By the end of the 19th Century, espousal of the physiological idea of ‘living molecules’ was gradually straining the limits of credibility of the protoplasmic theory in scientific circles, with charges of ‘abstraction’ and ‘obscurantism’–and even vitalism – coming from those in the physical sciences (Welch, 1995). Moreover, the protoplasm idea (under such sobriquets as ‘Urschleim’) had been extended beyond the confines of cell structure and function, becoming associated with such controversial topics as primordial life, spontaneous generation and ontogeny. The new sciences of biochemistry and enzymology, building on a solid base of in vitro physical chemistry, were yielding insights into the processes at play in the cell. The pioneering biochemist Frederick Gowland Hopkins was a leading turn-of-the-century critic of what he saw as the “vague notion of a protoplasmic complex within which occurred pseudo-chemical events, mysterious and undecipherable” (Stephenson, 1949). Usage of the term ‘protoplasm’ itself began to decline in the early 20th Century, due not only to its vitalistic baggage, but, more significantly, to the increasingly reductionistic focus on the intricacies of cellular (nay protoplasmic) composition.
Looking backward 100 years or so ago with a diachronic historiographic eye, one can perhaps grasp why it was that the cell theory, not the protoplasmic theory, survived the ideological melting pot of the 19th Century. The cell – albeit simply the ‘housing’ of life's basic physical, chemical, and genetic processes – was a concrete and easily identifiable physical entity, readily visible with light microscopy, and common to all living beings. At the time, the ‘cell’ proved to be a more objectifiable (and safer) philosophical construct than ‘protoplasm,’ with the ambiguities in defining the ‘living substance’ and the attendance to such holistic queries as ‘What is life?’ related to the latter concept. Most certainly, the cell biologists of the day recognized that much of the cellular operation was a ‘black box,’ but there was great faith that advances in physicochemical analysis would eventually clarify the picture. Today, it goes without saying that we know far more about the structure and function of cells than a century ago, but there remain tantalizing questions regarding the ultimate submicroscopic form of cellular ultrastructure that harken back to the time of the protoplasmic theory (Welch and Clegg, 2010).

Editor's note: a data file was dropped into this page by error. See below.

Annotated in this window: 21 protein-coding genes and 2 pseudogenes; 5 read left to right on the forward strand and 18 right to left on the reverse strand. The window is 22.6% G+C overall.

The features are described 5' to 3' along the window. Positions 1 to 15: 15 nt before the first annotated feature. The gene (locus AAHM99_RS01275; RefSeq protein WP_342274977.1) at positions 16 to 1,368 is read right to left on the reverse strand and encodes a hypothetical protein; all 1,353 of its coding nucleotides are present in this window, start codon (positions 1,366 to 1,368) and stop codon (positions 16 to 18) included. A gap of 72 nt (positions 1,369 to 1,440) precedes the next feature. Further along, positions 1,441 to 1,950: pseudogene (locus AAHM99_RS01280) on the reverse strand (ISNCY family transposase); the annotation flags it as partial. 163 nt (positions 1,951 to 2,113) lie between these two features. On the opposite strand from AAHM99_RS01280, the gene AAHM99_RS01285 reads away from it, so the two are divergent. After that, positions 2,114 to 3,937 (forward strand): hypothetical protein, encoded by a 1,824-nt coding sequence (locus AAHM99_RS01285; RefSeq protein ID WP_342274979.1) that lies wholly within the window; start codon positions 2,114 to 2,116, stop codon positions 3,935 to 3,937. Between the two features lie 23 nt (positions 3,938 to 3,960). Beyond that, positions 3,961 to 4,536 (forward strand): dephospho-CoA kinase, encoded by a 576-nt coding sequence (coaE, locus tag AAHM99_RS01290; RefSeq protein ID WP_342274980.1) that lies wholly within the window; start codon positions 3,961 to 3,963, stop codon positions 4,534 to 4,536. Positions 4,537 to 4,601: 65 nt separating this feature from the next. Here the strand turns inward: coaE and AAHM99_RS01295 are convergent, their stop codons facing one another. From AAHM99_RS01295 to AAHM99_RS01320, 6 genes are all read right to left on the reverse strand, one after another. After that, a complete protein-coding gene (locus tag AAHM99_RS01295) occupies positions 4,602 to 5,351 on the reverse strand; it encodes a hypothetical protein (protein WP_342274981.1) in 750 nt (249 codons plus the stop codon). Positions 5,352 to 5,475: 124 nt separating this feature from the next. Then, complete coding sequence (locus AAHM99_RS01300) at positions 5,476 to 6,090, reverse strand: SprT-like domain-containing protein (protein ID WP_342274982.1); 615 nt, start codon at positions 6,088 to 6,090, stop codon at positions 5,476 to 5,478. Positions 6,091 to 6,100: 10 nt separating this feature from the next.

2. E. B. Wilson's vision
To commemorate the dawn of the new millennium in 2000, Heilbron and Bynum (2000) presented a panoramic ‘Millennial Highlights’ synopsis of the history of science. Citing the authority of the eminent biologist E. B. Wilson, these authors chronicled that, in 1900 “the cell was positioned squarely at the centre of development, heredity, function and much else besides.” A legendary and farsighted scientist, Wilson has been hailed as ‘America’s first cell biologist’ (Figure 2). His monumental text ‘The Cell in Development and Heredity’ went through three editions (Wilson, 1896, 1900, 1925), growing to 1000+ pages in length, and is considered by many as the single most influential treatise on the history of cell biology in the 20th Century. Wilson resolved the various views of protoplasmic structure from the late 19th Century with the new empirical realities of the field of cytology and prominently set the stage for the analysis of cell structure and function into the future. Each year, the American Society for Cell Biology recognizes a lifetime of achievement in cell biology by the presentation of its scientific highest honour, the E. B. Wilson Medal. It is, indeed, fitting that Wilson should be singled out historically in establishing how we think about the cell today.